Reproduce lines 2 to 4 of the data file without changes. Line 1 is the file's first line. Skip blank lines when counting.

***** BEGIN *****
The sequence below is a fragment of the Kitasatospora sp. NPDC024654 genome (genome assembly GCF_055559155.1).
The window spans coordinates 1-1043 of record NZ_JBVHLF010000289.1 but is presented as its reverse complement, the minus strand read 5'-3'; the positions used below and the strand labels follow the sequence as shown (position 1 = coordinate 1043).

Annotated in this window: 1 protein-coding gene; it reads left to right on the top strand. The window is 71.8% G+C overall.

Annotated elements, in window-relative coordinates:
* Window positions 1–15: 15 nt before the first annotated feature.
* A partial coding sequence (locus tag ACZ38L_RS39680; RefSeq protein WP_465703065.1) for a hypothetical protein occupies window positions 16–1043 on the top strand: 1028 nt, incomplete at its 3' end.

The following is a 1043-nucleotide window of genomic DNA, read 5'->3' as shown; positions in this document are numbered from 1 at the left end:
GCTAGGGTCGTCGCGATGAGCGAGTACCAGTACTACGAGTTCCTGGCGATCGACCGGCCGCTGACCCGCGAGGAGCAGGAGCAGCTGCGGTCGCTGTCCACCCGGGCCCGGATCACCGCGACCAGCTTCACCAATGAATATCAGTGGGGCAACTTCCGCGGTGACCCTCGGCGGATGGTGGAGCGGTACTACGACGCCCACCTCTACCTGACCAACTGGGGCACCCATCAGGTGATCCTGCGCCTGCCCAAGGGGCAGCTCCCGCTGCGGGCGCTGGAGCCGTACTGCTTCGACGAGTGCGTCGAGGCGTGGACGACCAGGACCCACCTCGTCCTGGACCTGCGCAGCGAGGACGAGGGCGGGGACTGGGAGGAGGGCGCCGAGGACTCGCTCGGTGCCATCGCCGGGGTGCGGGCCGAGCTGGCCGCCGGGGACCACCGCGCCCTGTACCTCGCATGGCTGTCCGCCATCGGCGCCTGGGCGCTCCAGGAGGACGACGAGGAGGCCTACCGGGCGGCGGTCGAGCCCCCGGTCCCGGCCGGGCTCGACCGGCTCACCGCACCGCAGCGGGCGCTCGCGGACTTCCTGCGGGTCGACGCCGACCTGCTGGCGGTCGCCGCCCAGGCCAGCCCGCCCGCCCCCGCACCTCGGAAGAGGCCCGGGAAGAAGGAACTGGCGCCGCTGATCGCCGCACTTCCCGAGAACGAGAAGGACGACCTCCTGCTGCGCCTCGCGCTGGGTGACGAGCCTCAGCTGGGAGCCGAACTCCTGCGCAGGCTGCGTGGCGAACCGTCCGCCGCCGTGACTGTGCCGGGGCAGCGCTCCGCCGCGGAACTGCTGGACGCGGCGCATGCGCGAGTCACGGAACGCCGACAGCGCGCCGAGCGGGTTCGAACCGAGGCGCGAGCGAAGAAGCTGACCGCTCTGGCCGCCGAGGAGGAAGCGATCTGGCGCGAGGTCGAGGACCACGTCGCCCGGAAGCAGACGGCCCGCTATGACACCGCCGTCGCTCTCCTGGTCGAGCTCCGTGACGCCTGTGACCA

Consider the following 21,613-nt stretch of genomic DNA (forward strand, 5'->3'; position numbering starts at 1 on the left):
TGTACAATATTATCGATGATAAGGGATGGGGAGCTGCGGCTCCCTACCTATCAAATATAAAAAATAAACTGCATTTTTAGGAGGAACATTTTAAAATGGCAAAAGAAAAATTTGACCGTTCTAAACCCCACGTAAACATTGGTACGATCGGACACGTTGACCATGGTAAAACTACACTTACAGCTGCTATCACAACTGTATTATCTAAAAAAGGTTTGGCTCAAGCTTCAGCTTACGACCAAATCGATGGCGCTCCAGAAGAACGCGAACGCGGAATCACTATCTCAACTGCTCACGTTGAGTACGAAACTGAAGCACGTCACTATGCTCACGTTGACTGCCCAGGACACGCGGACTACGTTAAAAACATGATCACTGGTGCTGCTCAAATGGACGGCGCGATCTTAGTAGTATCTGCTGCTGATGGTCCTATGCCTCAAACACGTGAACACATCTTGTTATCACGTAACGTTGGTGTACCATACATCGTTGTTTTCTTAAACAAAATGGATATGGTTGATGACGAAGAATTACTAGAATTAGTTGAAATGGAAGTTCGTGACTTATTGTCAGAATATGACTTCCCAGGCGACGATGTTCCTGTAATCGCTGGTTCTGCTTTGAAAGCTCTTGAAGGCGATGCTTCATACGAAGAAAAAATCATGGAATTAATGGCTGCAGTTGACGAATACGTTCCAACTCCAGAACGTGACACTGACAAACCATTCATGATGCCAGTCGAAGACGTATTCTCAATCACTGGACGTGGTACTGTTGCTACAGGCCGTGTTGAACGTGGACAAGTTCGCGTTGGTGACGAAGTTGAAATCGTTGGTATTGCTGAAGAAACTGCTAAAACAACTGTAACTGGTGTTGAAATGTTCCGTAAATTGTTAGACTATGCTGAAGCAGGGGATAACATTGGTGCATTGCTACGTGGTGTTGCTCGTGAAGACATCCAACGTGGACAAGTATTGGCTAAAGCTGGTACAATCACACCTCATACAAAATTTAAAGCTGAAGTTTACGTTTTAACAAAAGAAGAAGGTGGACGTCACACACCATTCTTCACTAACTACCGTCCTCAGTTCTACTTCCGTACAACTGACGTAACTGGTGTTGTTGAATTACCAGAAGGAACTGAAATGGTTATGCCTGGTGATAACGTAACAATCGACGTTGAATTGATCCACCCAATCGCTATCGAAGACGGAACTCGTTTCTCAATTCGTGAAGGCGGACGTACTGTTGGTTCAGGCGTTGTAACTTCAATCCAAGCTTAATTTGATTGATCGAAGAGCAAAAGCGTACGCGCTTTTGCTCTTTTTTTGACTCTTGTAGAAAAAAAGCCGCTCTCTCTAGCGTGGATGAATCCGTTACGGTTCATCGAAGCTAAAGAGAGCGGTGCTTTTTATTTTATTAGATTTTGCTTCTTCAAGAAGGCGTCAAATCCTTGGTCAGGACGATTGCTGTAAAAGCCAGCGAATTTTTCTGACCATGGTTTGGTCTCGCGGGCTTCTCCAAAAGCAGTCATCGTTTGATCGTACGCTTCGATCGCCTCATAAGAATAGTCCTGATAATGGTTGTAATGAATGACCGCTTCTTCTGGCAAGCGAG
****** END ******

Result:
The window spans coordinates 1-1043 of record NZ_JBVHLF010000289.1 but is presented as its reverse complement, the minus strand read 5'-3'; the positions used below and the strand labels follow the sequence as shown (position 1 = coordinate 1043).

Annotated in this window: 1 protein-coding gene; it reads left to right on the top strand. The window is 71.8% G+C overall.

Annotated elements, in window-relative coordinates: